Budget Check & Cash Flow Update - January 2019

Budget | Cash Flow | Personal Finance
Budget Check & Cash Flow Update - January 2019

The saying goes that cash is king.  While that's true, a more accurate saying when it comes to finances is that cash FLOW is king.  Whether you're retired, still working or just starting out the only way you can improve your financial house is to have positive cash flow.  

If you're in the accumulation phase then that positive cash flow allows you to save and invest to build up your future cash flow.  If you're already retired, or FIREd, then congratulations because I'm sure your cash flow is well above what you need.

We've been fairly lax in regards to our budgeting, but the time is right to really get things moving forward.  One of our big goals for 2019 is to focus on our monthly spending.  When it comes to personal finance it's rather simple: income - expenses = savings and savings x investing = financial independence.  There's obviously two main levers there and while we'd all like to increase our income, many times reducing expenses is some of the low hanging fruit that you can go after to increase your savings.

Budget Check

Total income for January got off to a really strong start in January with total income coming in at $9,715.49.  The bulk of that, roughly 82%, came from my day job with the balance made up of interest, dividends, pre-tax blogging and other.  In most months other is $0; however, for January there was a big cash back payout from one of my credit cards.
Budget | Income | Passive Income
Monthly Income Breakdown - January 2019

Unfortunately I couldn't take full advantage of that income with expenses being well above normal.  Total expenses for January came in at $10,367.01.  What?!?!?$?!#?  Before you crucify me give me a chance to explain.  

In December or January each year we end up having to pay our property taxes and unfortunately in Texas property taxes are quite high to make up for the lack of a state income tax.  Property taxes alone accounted for 63% of our spending in January.  Since we don't amortize that cost that means that the other months report lower than "average" expenses and then whatever month we pay our property taxes reports much higher than "average" expenses.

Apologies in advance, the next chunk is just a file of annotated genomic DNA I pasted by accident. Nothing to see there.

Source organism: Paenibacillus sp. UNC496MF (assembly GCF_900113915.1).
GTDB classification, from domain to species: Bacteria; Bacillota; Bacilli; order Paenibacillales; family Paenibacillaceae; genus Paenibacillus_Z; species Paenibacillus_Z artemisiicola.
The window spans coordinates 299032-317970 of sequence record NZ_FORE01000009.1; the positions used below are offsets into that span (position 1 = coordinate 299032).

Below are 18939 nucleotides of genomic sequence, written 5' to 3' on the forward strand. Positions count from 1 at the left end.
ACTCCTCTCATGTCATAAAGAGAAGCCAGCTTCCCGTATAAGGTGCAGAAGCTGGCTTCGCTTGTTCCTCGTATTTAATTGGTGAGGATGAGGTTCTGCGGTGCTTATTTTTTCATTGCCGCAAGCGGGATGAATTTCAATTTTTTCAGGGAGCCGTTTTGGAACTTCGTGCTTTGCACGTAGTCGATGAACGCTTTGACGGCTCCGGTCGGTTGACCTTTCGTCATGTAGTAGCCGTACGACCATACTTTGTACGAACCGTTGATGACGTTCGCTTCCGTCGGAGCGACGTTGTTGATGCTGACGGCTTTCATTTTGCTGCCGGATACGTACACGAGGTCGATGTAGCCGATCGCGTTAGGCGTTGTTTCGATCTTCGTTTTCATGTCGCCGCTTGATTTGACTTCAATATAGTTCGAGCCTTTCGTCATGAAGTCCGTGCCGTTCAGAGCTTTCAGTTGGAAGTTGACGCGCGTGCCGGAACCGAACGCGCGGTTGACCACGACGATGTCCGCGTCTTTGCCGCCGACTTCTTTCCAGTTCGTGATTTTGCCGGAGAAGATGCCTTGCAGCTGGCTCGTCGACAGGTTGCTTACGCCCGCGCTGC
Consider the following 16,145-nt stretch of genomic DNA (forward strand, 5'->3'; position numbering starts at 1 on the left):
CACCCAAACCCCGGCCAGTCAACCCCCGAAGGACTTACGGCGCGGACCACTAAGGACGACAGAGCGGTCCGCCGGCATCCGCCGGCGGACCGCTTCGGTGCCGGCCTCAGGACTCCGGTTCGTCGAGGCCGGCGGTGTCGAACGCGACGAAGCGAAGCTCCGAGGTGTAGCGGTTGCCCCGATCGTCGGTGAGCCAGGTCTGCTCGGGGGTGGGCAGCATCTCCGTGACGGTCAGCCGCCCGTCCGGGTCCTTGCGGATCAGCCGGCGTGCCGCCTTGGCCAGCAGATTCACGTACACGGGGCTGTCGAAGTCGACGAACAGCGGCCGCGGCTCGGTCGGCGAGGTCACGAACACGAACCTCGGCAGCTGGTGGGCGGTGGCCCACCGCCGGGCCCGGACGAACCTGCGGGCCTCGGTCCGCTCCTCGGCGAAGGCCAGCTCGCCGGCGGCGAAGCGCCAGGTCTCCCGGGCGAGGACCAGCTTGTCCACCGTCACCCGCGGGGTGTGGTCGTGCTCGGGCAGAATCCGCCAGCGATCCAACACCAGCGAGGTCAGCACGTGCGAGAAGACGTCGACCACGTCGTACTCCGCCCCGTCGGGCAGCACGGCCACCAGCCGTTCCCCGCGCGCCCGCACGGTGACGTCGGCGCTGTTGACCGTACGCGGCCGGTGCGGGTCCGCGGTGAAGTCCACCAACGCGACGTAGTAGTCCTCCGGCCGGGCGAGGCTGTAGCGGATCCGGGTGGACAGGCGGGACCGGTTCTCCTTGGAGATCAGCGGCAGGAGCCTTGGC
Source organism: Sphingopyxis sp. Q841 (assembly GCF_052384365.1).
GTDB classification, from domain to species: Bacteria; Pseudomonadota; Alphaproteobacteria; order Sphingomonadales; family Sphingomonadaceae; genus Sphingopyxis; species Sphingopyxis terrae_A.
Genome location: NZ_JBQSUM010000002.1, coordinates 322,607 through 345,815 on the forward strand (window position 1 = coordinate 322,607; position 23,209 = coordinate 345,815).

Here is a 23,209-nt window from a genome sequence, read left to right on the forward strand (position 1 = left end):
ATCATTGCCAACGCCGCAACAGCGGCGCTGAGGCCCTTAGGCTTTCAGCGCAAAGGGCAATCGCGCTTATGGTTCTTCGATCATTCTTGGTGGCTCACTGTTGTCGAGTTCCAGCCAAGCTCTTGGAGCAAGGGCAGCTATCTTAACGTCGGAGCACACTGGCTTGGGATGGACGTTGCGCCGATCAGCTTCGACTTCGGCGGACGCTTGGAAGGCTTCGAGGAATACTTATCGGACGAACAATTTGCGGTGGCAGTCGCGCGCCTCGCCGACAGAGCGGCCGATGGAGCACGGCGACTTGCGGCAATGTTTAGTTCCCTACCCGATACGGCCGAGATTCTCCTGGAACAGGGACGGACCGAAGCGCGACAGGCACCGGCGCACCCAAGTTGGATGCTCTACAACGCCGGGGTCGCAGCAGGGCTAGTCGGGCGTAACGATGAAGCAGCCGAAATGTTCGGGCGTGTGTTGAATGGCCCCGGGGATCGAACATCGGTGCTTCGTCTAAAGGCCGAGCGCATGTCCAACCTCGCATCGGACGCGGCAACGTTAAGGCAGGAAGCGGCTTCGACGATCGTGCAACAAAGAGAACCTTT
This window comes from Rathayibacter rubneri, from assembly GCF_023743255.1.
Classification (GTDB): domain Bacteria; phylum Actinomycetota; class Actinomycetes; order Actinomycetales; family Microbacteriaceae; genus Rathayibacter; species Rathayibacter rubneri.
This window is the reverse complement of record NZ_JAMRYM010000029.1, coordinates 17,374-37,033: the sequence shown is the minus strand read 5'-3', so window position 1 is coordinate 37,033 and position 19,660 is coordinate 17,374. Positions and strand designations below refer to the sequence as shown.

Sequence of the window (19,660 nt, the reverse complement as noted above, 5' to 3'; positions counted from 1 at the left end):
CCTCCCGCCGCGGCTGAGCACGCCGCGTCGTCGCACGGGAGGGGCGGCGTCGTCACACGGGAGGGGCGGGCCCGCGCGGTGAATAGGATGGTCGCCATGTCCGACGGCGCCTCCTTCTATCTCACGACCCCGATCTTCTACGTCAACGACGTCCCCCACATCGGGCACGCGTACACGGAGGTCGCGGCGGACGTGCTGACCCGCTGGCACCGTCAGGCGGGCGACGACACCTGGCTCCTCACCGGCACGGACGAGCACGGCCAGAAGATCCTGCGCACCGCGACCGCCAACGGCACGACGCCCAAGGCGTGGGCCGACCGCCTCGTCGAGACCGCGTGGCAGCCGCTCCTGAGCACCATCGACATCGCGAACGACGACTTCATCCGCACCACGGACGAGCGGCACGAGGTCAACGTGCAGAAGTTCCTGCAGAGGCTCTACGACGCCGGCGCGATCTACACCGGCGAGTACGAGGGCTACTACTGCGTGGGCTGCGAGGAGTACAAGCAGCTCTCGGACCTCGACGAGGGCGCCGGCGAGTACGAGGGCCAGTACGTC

Even backing out the property taxes still puts our expenses for the month at $3,814.31.  Now you can crucify me!  That's much higher than "normal" and we're adjusting to the addition of the new car payment as well as the higher gas and insurance costs that come with it.  Although we will be shopping around for new home owners and auto insurance later this year.

That puts the net cash flow for January at a negative $651.52 and the savings rate at -7%.  
Budget | Cash Flow | Savings
Cash Flow Check In January 2019

*A few notes about the cash flow check in.  All income is only income that I receive and does not include my wife's income likewise for the expenses.  We've found it's easiest for us to just keep separate accounts since I'm gone most of the time for work.  Also, pre-tax withholding for the 401k (I currently withhold 6% in order to get the full 5% employer match) and the ESPP through my employer (8% post tax withholding) are not included in the above savings amount.  

Non-Work Cash Flow

Each month I like to examine the state of our non-work cash flow.  Since our goal is to become financially independent the monthly cash flow has to come from somewhere in order to cover our expenses.  I break our non-work cash flow into 2 categories: (1) Passive Income - dividends and interest (2) Non-Work Income - all income from outside of my day job.

Passive income for January totaled $371.97 for January and covered 3.6% of core expenses.  Non-Work Income totaled $592.27 and covered 5.7% of core expenses.


Last year saw a bunch of changes and other needs for our cash that didn't allow us to make as much progress as I would have liked throughout the year.  However, with a new year under way that brings new opportunities to make improvements.  Reducing our expenses is going to be our main focus for the year which will be accomplished by (1) paying off my wife's car loan and (2) by looking for ways to save whether that's cutting back on some things or searching for new and cheaper alternatives.

Despite the negative cash flow for September I'm still quite please with how January turned out.  A negative $600 cash flow isn't that bad considering we had to pay over $6,500 to the tax man.

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Has your monthly cash flow situation improved throughout the year, backtracked or held steady?